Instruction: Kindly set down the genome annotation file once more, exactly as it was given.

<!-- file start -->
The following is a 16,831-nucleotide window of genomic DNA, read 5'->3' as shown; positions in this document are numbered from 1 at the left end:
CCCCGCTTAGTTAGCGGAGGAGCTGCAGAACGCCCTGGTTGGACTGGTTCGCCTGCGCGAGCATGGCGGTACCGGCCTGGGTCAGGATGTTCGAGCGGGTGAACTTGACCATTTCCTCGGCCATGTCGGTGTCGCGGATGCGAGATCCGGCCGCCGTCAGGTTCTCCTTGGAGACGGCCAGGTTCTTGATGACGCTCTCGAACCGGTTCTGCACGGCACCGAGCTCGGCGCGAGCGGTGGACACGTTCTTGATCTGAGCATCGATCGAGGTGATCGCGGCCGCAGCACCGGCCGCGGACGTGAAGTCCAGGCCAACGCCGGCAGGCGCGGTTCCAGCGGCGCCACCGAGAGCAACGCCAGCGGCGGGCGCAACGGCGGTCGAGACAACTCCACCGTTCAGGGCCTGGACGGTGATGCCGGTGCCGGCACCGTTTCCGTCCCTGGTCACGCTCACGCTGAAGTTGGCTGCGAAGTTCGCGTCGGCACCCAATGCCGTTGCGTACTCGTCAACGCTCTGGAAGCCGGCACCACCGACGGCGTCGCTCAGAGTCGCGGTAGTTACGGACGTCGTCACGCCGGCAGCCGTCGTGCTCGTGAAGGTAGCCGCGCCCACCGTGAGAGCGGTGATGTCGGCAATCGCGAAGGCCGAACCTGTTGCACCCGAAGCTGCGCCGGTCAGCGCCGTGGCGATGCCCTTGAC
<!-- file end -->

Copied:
The following is a 16,831-nucleotide window of genomic DNA, read 5'->3' as shown; positions in this document are numbered from 1 at the left end:
CCCCGCTTAGTTAGCGGAGGAGCTGCAGAACGCCCTGGTTGGACTGGTTCGCCTGCGCGAGCATGGCGGTACCGGCCTGGGTCAGGATGTTCGAGCGGGTGAACTTGACCATTTCCTCGGCCATGTCGGTGTCGCGGATGCGAGATCCGGCCGCCGTCAGGTTCTCCTTGGAGACGGCCAGGTTCTTGATGACGCTCTCGAACCGGTTCTGCACGGCACCGAGCTCGGCGCGAGCGGTGGACACGTTCTTGATCTGAGCATCGATCGAGGTGATCGCGGCCGCAGCACCGGCCGCGGACGTGAAGTCCAGGCCAACGCCGGCAGGCGCGGTTCCAGCGGCGCCACCGAGAGCAACGCCAGCGGCGGGCGCAACGGCGGTCGAGACAACTCCACCGTTCAGGGCCTGGACGGTGATGCCGGTGCCGGCACCGTTTCCGTCCCTGGTCACGCTCACGCTGAAGTTGGCTGCGAAGTTCGCGTCGGCACCCAATGCCGTTGCGTACTCGTCAACGCTCTGGAAGCCGGCACCACCGACGGCGTCGCTCAGAGTCGCGGTAGTTACGGACGTCGTCACGCCGGCAGCCGTCGTGCTCGTGAAGGTAGCCGCGCCCACCGTGAGAGCGGTGATGTCGGCAATCGCGAAGGCCGAACCTGTTGCACCCGAAGCTGCGCCGGTCAGCGCCGTGGCGATGCCCTTGAC